Jean Valjean (Hugh Jackman) didn’t want his sister’s child (no, sorry: son) to starve, so he stole a loaf (no, sorry: mouthful) of bread and — as a result — did four (no, sorry: 19) years in prison before escaping (no, sorry: being paroled) into a French society that traps its citizens between diametric systems of industry, religion, law and idealism, with only slivers spared for love. Somewhere in between, Anne Hathaway dies.
Let’s be honest: Les Misérables is a spectacular failure, failing to various degrees as spectacle, as drama, and as a musical.
It’s best as the first one, shot, wide-angle, in Parisian alleyways and small town factories and seaside brothels — designed and lit beautifully, and wily and cinematographic, as director Tom Hooper usually is, though there are handfuls of slopping editing, which choke already-breathless sequences; and the often-swooping camera, meant to mimic a celestial sense of adoration, too often strands the actors before it, leaving them bleating to the sky.
It fares much worse as drama: to be built on music, Les Mis doesn’t much value stillness — a shame, because the film is adapted from a musical which grew out of a concept album which is based on Victor Hugo’s socially uproarious 19th-century novel and because, as such, there’s plenty of room for honest (and honestly good, and goodly honest) kitchen-sink-and-all storytelling.
A kitchen sink is about the only thing missing from this, which has been overseen by the production’s original producer and creative triumvirate, in tandem with Hooper and writer William Nicholson. There’s just about room for everything else — whores and their children; prisoners and their dependents; innkeepers and their duplicities; outrage; eruption; revolution; sin; saintliness; God.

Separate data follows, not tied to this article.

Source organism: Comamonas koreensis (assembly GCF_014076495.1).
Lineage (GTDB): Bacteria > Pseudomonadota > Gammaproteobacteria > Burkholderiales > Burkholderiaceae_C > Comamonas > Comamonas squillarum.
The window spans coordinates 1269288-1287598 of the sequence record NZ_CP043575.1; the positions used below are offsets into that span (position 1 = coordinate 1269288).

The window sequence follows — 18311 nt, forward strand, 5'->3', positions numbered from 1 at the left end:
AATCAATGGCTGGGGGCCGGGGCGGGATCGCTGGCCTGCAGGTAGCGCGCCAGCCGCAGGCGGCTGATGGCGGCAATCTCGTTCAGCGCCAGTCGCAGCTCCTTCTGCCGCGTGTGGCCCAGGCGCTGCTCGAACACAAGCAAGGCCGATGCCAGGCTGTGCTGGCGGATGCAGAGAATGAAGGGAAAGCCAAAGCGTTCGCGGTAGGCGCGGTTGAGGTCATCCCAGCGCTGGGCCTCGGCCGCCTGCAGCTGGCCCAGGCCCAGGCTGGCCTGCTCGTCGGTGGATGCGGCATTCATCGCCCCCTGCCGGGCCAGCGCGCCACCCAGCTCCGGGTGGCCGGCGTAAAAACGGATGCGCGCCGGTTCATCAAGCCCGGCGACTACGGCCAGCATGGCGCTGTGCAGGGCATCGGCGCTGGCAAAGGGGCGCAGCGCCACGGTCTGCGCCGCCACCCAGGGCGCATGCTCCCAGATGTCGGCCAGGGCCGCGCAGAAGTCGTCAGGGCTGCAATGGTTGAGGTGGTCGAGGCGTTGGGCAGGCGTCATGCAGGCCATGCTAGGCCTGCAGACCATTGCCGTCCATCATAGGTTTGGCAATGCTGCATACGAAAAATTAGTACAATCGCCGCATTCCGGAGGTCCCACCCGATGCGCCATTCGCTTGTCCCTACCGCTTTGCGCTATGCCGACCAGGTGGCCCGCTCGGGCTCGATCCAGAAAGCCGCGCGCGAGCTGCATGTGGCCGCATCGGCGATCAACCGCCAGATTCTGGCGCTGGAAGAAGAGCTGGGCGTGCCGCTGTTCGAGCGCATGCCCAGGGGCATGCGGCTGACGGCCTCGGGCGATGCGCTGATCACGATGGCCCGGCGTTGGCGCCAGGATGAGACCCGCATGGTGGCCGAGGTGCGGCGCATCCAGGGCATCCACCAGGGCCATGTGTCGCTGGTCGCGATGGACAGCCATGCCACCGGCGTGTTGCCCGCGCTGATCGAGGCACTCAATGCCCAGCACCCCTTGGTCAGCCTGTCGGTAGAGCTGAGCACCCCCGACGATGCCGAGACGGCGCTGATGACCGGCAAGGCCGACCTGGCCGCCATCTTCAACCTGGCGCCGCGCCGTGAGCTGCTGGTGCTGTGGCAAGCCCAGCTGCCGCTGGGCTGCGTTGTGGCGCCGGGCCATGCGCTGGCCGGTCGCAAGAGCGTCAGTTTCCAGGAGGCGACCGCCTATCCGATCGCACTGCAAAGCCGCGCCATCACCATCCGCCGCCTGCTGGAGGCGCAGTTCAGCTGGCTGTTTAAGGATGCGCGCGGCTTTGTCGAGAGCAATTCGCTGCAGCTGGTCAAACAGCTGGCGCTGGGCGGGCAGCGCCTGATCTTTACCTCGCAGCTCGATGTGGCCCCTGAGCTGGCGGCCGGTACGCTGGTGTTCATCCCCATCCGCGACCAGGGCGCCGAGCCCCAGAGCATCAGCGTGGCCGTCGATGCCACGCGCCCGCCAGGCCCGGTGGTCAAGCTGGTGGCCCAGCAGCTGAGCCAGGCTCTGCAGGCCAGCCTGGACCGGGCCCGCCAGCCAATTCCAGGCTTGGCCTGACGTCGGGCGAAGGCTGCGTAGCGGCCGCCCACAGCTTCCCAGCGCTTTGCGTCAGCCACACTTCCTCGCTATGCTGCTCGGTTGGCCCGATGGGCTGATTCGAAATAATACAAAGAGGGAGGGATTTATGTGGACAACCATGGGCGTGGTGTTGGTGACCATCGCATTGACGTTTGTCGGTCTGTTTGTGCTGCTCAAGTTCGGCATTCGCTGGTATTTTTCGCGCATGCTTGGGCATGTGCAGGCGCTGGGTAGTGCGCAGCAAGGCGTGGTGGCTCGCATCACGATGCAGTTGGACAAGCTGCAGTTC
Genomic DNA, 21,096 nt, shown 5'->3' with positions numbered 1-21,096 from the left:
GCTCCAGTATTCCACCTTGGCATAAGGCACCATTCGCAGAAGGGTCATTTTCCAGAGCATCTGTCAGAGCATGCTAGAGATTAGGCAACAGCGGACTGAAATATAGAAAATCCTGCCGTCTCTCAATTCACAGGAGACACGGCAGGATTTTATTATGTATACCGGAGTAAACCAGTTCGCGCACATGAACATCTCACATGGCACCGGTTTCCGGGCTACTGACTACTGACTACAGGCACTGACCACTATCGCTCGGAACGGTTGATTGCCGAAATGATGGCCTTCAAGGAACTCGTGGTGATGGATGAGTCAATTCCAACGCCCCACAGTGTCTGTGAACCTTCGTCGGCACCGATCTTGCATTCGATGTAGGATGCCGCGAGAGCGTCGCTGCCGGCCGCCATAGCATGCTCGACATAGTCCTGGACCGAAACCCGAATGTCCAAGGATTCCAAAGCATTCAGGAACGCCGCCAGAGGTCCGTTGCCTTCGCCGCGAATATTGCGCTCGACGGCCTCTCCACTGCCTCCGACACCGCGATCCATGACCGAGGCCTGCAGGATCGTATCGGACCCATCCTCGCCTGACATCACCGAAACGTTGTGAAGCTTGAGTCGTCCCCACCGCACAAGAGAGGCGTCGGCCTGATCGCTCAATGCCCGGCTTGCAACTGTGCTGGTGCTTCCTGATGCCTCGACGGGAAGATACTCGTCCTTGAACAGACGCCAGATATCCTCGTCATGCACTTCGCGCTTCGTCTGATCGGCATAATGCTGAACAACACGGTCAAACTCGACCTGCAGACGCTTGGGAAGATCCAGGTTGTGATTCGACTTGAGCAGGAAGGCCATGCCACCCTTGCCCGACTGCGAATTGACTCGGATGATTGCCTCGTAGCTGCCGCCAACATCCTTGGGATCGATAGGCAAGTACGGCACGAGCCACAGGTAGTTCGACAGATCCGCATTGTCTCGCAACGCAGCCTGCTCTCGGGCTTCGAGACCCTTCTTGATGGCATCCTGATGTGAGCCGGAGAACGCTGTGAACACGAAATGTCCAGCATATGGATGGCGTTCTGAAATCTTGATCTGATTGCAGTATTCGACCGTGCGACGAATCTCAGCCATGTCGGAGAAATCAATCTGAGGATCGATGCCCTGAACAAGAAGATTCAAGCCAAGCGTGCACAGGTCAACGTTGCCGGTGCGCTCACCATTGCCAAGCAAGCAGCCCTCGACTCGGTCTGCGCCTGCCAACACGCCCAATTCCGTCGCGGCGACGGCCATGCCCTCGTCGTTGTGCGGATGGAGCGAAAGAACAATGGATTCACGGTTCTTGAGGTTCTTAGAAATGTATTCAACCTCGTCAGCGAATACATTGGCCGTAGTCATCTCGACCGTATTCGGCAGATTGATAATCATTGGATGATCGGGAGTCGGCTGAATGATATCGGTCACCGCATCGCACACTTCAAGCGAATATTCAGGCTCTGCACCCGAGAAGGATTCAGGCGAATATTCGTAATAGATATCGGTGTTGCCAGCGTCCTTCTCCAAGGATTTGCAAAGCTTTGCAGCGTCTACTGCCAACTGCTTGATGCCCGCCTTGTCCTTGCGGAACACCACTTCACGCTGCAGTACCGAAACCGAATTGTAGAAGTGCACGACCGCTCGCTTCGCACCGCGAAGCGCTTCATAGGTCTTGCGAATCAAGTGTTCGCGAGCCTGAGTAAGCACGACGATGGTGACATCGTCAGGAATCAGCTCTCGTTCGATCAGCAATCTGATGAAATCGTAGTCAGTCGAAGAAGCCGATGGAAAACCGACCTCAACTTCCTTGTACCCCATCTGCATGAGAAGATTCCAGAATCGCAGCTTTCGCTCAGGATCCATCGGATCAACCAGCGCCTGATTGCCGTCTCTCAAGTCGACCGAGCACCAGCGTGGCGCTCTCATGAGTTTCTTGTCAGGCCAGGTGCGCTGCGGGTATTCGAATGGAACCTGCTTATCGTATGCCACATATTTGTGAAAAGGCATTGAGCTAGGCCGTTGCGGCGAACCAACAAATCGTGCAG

Room, rhyme even, but not reason. Hugo’s text has its place, and its power. As a movie, Les Misérables strains at the seams with the burden of catching up to the stage show, already out of breath trying to catch up to him. Its passions (depressions, despairs) should erupt, making harmony from humanistic cacophony. But everything swirls together. (So many French names! So many leitmotifs!) Red and black? Try gray.
By my count, there are more than 20 distinct numbers in Les Misérables. Maybe half of them hold their weight; a third are good. I’d blame lyricist Herbert Kretzmer, except he’s only a facile writer, with a love of soft-focus, Platonic metaphors and hymnal syntax — and not a terrible one; and I’d blame composer Claude-Michel Schonberg, whose score is brassy and stringed and too pat by half, except that that prettiness has hooks within its shallow depths. Their collaboration is a fine thing, negligible if not for its weight, but it props up a clankerous, many-pieced production, prone to whirligig ridiculousness about — of all things — a failed student revolution. Why, in multiple key moments, have multi-part harmonies where a third voice intrudes, singing exposition that strains toward poetry? Why not.
Want to know the worst part about Les Misérables? When it isn’t failing, which it isn’t doing for only a bit of a nearly three hour running time, it almost floats. For this act of levitation, I credit Hooper and Nicholson, musical newbies both, for sorting out and making temporal-spatial-cognitive sense of all that happens to everyone in the course of the story (no small thing, really: I’ve seen productions that leave half the audience stranded by intermission). The narrative still edges toward pageantry, but at least it’s followable — a key thing, really, because it allows you to plug right into its best performances, which are nearly great.
Much has been made of Hathaway’s spin on Fantine’s “I Dreamed a Dream,” and much more will follow: she collapses each line into a thunderclap of emotion, and follows through on each of the song’s suggestions, including its righteousness. The performance, done mostly in one take, will probably win her an Oscar.
If I were in a generous mood, though, why not cut that Oscar up and spread it out among other standout moments, including Samantha Barks’ rain-on-my-cheeks “On My Own,” Jackman’s crucial act one soliloquy, which cracks open with Baptismal rage, and the tingly-stupid chemistry between Amanda Seyfried and Eddie Redmayne, as two twentysomethings who learn the real secret of French happiness: not freedom, man. Love.